Two things have happened to me recently that have not happen for ages.  Firstly, I have been invited to run a session about learning styles and, secondly, I have been asked for a biography with a recent photograph (of me, not of something else). 

You might think these two things are connected but in fact they are from two people who do not know of each other’s existence.  It’s purely coincidental that these two requests have arrived within days of each other.

Now you might be thinking; how nice that Peter, in his dotage, is still remembered.  Initially I thought that too, but I quickly realised that both requests present me with problems (which, by the way, I am determined to overcome).

The first problem is that I’m rusty, very rusty.  Of course I can remember the four learning styles and the learning cycle, but to wax lyrical about them for an hour?   I have no idea how I used to do that!  And I’ve long since thrown away all my notes.  And I no longer have any copies of the learning styles questionnaire (I don’t even own it anymore) or the amazing PowerPoints I used to inflict on people.  I can vaguely recall some of the jokes I used to tell, but that’s about it.  I doubt that the people who have invited me to speak at their conference are expecting a stand-up comedian.  So, I’ve some serious swotting to do over the next two weeks to bring me up to speed.

The second problem concerns the request for a biography and photo.  I’ve looked at the bios I used to use and, of course, they are hopelessly out of date.  I’m no longer a chartered psychologist, just a retired psychologist.  I’m no longer a trustee of the three charities mentioned.  I am still a fellow of the RSA but that’s only because, years ago, I paid to be a lifelong fellow and I’m still alive.  I no longer have any of the impressive clients I used to list so boastfully.  In any case, all the contacts I had in those organisations have long since retired or died, and none of their replacements will have the faintest idea who I am (or should that be, was?).   

So, I must set to work and create a new biography.  But what can I say?   That I go for daily walks, paint watercolours and write mischievous short stories?  Or that I’m the convenor of three u3a groups and provide the participants with hot drinks and biscuits?  Or that I’ve been married to my wife for 60 years come April?  Again, apart from the longevity of my marriage, I doubt that any of this is sufficiently impressive.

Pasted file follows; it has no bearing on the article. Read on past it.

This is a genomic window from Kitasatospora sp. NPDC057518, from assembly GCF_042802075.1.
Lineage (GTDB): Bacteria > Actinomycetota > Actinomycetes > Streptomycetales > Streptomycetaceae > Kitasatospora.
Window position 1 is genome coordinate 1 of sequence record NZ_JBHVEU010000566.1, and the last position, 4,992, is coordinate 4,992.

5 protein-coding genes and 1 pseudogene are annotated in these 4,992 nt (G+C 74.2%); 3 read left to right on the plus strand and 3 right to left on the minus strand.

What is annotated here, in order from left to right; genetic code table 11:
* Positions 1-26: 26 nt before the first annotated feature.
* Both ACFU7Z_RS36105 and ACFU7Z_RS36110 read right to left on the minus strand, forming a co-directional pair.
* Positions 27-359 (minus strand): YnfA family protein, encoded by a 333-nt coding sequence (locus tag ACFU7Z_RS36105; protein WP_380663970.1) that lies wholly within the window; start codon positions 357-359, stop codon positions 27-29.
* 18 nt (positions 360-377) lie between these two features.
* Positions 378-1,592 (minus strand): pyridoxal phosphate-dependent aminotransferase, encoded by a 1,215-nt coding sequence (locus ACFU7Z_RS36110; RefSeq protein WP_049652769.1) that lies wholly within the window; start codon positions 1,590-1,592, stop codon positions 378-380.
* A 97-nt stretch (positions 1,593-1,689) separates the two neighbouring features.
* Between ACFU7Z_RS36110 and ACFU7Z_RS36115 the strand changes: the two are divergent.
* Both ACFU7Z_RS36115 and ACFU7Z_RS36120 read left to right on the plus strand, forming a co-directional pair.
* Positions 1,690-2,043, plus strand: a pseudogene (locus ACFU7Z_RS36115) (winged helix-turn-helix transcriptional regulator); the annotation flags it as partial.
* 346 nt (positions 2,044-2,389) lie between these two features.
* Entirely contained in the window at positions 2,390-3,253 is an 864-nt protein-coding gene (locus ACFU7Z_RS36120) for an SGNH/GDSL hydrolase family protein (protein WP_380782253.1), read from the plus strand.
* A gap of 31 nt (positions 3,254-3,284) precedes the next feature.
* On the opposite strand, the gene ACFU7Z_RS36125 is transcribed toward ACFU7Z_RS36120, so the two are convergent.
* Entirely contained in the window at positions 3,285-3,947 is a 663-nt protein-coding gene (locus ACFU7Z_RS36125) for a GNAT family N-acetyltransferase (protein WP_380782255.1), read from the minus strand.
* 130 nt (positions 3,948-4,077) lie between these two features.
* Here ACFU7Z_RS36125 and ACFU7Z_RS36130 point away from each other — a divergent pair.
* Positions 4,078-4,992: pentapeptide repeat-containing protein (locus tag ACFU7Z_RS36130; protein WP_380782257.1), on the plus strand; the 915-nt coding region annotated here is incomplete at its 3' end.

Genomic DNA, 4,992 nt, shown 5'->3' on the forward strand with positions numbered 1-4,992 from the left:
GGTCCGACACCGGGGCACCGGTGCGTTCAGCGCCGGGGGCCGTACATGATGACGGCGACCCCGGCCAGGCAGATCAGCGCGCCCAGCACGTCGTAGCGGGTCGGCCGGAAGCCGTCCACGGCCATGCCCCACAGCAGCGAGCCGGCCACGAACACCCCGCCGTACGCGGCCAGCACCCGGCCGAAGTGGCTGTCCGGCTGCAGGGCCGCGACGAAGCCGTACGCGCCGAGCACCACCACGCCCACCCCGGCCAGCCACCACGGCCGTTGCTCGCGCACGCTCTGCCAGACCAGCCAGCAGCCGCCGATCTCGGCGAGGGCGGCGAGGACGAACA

Then there is the matter of providing a photograph.  Big problem this.  I refuse to cheat by sending an old photo showing me with a good head of hair and even, if I go back far enough, a beard.  Just imagine what a shock it would be if someone met me assuming the photo was a true likeliness.  How could I explain the appalling discrepancy?   I’d have apologise and claim there’d been a mix-up and the photo was of someone else. 

I know what you’re thinking: this is an easy problem to solve, just send a recent photograph and have done with it.  Sorry, but that’s a problem too.  You see, I hate all the recent photos of me.  I look so old (I know, I know, the camera does not lie). When I smile (which I like to do) I have an old amalgam filling in one tooth that shows up black as if there is no tooth there at all.  But the worse still, my left eyelid droops alarmingly.  It looks as if I’ve had a stroke (perhaps I have!).  If, when a photograph is taken, I concentrate on opening my eyes wide, I look thyrotoxic or, worse still, absolutely petrified.   Perhaps I could wear a black patch?  Maybe even have a parrot on my shoulder?  Plastic surgery would no doubt come to the rescue, but the people asking for a photo of me might grow impatient as I languished for years on an NHS waiting list and, should I live long enough for the operation to be performed, waited for bruising to subside.  

No, I think the solution might be to compromise and find, not a recent photo, but a relatively recent photo.  One, say, taken ten years ago when my left eyelid still had the strength to momentarily lift itself.

Perhaps the answer is just to tell everyone I’m a contented has-been who wants to be left to potter and no longer accepts invitations to speak at conferences.  Or that I’m a recluse who never ventures out.  Or that I’m dead.  The ultimate solution.          

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